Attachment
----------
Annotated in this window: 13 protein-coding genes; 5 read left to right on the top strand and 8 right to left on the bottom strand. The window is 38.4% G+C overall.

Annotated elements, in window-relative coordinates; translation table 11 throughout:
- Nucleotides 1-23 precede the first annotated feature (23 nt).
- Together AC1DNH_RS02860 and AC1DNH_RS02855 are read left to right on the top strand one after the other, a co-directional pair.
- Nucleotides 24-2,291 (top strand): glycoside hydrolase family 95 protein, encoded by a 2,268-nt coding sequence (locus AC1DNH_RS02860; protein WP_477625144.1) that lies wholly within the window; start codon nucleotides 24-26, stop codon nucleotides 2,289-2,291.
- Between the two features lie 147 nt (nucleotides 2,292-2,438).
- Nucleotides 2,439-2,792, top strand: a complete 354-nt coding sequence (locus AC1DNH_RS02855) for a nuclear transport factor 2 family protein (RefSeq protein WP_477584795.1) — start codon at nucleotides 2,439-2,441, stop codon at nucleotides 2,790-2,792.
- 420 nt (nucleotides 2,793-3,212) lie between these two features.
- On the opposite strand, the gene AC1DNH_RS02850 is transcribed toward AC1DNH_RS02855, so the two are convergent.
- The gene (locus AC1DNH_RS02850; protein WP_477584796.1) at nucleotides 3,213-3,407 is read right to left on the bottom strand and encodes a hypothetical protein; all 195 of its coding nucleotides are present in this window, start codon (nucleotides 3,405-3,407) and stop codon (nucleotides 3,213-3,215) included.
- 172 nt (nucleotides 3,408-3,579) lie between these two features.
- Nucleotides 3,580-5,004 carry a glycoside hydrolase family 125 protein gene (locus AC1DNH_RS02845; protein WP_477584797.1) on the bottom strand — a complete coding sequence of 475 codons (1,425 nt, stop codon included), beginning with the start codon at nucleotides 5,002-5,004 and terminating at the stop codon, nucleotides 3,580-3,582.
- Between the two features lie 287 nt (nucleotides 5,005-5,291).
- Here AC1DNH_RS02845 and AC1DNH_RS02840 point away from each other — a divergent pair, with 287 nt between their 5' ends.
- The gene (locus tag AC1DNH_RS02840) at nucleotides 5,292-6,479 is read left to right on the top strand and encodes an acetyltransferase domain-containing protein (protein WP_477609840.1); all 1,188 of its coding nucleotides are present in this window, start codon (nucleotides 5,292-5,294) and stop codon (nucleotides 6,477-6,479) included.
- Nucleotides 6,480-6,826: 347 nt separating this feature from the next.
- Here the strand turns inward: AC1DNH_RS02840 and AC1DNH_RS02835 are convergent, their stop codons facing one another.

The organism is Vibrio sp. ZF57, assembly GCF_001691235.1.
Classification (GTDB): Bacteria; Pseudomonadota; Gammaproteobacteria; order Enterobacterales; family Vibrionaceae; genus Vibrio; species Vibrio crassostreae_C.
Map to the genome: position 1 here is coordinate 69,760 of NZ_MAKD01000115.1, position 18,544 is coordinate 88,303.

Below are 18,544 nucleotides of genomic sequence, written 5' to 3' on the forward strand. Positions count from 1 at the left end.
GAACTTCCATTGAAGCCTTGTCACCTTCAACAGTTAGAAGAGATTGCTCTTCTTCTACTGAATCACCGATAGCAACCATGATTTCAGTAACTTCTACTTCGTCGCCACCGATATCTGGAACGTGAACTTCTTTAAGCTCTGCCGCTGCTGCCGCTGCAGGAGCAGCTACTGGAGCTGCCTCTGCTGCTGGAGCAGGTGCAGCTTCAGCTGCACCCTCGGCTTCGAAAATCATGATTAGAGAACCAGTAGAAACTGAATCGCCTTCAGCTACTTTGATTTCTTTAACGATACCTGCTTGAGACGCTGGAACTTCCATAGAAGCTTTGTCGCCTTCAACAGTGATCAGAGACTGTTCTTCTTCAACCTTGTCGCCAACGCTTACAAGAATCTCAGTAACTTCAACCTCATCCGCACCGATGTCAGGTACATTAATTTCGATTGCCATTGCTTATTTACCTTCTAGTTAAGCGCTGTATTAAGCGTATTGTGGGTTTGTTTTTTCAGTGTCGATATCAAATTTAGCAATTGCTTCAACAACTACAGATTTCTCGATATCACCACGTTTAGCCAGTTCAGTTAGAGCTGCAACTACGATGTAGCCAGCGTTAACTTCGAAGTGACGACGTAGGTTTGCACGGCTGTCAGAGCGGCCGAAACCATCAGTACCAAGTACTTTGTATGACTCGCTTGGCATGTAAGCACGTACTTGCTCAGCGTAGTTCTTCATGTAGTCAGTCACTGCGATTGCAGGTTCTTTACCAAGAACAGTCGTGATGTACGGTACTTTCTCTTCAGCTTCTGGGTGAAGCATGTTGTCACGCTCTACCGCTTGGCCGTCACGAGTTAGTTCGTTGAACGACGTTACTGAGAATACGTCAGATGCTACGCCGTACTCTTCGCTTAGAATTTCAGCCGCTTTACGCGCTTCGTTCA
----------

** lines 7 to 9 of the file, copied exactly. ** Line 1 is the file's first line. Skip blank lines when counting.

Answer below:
- Nucleotides 2,439-2,792, top strand: a complete 354-nt coding sequence (locus AC1DNH_RS02855) for a nuclear transport factor 2 family protein (RefSeq protein WP_477584795.1) — start codon at nucleotides 2,439-2,441, stop codon at nucleotides 2,790-2,792.
- 420 nt (nucleotides 2,793-3,212) lie between these two features.
- On the opposite strand, the gene AC1DNH_RS02850 is transcribed toward AC1DNH_RS02855, so the two are convergent.